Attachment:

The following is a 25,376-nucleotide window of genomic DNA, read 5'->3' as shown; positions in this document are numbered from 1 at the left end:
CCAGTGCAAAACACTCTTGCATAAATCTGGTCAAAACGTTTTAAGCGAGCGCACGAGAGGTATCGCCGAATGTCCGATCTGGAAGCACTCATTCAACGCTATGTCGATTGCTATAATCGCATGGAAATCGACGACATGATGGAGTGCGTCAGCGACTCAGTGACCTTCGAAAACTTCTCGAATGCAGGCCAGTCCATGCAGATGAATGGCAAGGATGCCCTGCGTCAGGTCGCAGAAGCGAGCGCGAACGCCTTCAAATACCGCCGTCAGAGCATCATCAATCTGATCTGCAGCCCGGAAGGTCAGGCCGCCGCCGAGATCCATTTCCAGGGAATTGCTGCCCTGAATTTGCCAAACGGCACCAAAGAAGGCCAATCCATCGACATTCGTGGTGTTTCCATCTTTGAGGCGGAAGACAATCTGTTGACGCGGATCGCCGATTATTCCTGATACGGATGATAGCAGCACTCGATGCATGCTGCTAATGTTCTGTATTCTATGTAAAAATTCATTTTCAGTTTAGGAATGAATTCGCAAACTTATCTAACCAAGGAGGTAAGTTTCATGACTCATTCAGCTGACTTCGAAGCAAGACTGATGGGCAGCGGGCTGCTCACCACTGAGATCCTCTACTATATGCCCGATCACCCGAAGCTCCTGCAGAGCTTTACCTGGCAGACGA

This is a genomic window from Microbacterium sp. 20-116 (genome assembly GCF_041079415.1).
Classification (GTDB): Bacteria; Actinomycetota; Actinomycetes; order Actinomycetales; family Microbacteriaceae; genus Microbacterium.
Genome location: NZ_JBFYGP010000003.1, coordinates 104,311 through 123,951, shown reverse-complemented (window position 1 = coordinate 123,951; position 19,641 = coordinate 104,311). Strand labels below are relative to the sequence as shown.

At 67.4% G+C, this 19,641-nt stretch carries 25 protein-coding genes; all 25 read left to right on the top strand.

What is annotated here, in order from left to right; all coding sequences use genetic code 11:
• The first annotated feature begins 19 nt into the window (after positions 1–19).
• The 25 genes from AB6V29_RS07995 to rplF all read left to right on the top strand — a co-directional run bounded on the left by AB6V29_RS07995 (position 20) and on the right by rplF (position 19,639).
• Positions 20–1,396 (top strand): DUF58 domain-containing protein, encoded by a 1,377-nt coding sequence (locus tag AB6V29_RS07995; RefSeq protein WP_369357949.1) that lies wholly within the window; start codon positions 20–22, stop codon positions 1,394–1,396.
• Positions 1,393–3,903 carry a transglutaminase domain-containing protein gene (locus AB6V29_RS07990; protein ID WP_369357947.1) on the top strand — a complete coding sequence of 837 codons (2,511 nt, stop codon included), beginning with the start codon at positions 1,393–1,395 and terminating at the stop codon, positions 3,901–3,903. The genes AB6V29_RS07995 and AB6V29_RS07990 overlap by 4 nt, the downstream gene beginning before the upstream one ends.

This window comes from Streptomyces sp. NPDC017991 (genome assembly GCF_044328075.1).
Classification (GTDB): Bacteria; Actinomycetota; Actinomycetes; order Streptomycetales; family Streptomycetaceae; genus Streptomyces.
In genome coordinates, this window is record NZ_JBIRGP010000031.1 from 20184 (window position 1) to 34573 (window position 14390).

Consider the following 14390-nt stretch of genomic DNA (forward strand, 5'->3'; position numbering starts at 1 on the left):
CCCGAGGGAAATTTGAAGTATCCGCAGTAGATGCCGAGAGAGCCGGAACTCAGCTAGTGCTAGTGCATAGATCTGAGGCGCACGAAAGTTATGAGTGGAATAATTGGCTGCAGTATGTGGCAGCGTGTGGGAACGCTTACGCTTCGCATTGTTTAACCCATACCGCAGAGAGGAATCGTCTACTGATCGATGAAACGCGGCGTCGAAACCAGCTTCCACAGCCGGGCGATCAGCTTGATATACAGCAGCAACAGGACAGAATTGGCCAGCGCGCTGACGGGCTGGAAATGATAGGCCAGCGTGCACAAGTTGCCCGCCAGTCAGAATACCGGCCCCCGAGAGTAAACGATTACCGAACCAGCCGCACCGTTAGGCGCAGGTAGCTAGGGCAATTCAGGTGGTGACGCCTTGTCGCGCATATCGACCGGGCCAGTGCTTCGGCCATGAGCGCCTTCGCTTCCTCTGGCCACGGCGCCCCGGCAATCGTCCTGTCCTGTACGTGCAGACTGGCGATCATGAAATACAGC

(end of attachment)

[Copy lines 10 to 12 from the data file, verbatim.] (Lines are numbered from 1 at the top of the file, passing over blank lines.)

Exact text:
• Positions 20–1,396 (top strand): DUF58 domain-containing protein, encoded by a 1,377-nt coding sequence (locus tag AB6V29_RS07995; RefSeq protein WP_369357949.1) that lies wholly within the window; start codon positions 20–22, stop codon positions 1,394–1,396.
• Positions 1,393–3,903 carry a transglutaminase domain-containing protein gene (locus AB6V29_RS07990; protein ID WP_369357947.1) on the top strand — a complete coding sequence of 837 codons (2,511 nt, stop codon included), beginning with the start codon at positions 1,393–1,395 and terminating at the stop codon, positions 3,901–3,903. The genes AB6V29_RS07995 and AB6V29_RS07990 overlap by 4 nt, the downstream gene beginning before the upstream one ends.

This window comes from Streptomyces sp. NPDC017991 (genome assembly GCF_044328075.1).